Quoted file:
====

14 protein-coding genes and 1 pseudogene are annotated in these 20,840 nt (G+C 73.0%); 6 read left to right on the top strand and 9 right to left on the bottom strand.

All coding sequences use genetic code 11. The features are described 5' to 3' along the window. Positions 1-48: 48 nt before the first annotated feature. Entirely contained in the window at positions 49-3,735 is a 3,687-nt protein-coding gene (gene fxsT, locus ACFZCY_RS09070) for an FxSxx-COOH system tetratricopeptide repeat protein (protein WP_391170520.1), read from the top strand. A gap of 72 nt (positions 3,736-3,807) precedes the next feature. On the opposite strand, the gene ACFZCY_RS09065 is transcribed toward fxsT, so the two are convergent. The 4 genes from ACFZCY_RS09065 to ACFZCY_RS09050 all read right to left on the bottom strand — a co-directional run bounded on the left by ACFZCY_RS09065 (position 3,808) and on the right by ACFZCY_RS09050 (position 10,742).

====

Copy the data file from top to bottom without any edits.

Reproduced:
14 protein-coding genes and 1 pseudogene are annotated in these 20,840 nt (G+C 73.0%); 6 read left to right on the top strand and 9 right to left on the bottom strand.

All coding sequences use genetic code 11. The features are described 5' to 3' along the window. Positions 1-48: 48 nt before the first annotated feature. Entirely contained in the window at positions 49-3,735 is a 3,687-nt protein-coding gene (gene fxsT, locus ACFZCY_RS09070) for an FxSxx-COOH system tetratricopeptide repeat protein (protein WP_391170520.1), read from the top strand. A gap of 72 nt (positions 3,736-3,807) precedes the next feature. On the opposite strand, the gene ACFZCY_RS09065 is transcribed toward fxsT, so the two are convergent. The 4 genes from ACFZCY_RS09065 to ACFZCY_RS09050 all read right to left on the bottom strand — a co-directional run bounded on the left by ACFZCY_RS09065 (position 3,808) and on the right by ACFZCY_RS09050 (position 10,742).